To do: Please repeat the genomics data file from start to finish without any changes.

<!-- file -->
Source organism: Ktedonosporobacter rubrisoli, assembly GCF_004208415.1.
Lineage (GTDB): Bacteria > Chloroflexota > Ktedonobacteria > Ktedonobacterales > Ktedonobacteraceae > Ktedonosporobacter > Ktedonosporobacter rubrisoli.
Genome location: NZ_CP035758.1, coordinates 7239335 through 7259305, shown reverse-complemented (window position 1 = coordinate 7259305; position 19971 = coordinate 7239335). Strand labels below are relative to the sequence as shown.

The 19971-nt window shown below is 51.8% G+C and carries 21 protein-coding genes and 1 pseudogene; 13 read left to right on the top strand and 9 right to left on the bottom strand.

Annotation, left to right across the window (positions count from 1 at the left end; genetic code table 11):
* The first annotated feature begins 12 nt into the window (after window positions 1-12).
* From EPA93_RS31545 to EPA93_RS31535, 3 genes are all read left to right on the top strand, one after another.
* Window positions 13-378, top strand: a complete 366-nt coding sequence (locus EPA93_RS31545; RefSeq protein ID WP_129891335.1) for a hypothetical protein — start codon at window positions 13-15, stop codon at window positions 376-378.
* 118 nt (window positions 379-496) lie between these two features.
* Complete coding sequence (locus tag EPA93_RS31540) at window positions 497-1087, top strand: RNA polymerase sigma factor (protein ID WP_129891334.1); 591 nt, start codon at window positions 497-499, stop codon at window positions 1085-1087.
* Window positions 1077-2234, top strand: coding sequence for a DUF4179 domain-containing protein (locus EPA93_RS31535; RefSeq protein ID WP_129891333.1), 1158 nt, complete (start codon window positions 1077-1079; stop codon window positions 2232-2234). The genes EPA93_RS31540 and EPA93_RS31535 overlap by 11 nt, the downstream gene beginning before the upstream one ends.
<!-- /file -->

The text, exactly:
Source organism: Ktedonosporobacter rubrisoli, assembly GCF_004208415.1.
Lineage (GTDB): Bacteria > Chloroflexota > Ktedonobacteria > Ktedonobacterales > Ktedonobacteraceae > Ktedonosporobacter > Ktedonosporobacter rubrisoli.
Genome location: NZ_CP035758.1, coordinates 7239335 through 7259305, shown reverse-complemented (window position 1 = coordinate 7259305; position 19971 = coordinate 7239335). Strand labels below are relative to the sequence as shown.

The 19971-nt window shown below is 51.8% G+C and carries 21 protein-coding genes and 1 pseudogene; 13 read left to right on the top strand and 9 right to left on the bottom strand.

Annotation, left to right across the window (positions count from 1 at the left end; genetic code table 11):
* The first annotated feature begins 12 nt into the window (after window positions 1-12).
* From EPA93_RS31545 to EPA93_RS31535, 3 genes are all read left to right on the top strand, one after another.
* Window positions 13-378, top strand: a complete 366-nt coding sequence (locus EPA93_RS31545; RefSeq protein ID WP_129891335.1) for a hypothetical protein — start codon at window positions 13-15, stop codon at window positions 376-378.
* 118 nt (window positions 379-496) lie between these two features.
* Complete coding sequence (locus tag EPA93_RS31540) at window positions 497-1087, top strand: RNA polymerase sigma factor (protein ID WP_129891334.1); 591 nt, start codon at window positions 497-499, stop codon at window positions 1085-1087.
* Window positions 1077-2234, top strand: coding sequence for a DUF4179 domain-containing protein (locus EPA93_RS31535; RefSeq protein ID WP_129891333.1), 1158 nt, complete (start codon window positions 1077-1079; stop codon window positions 2232-2234). The genes EPA93_RS31540 and EPA93_RS31535 overlap by 11 nt, the downstream gene beginning before the upstream one ends.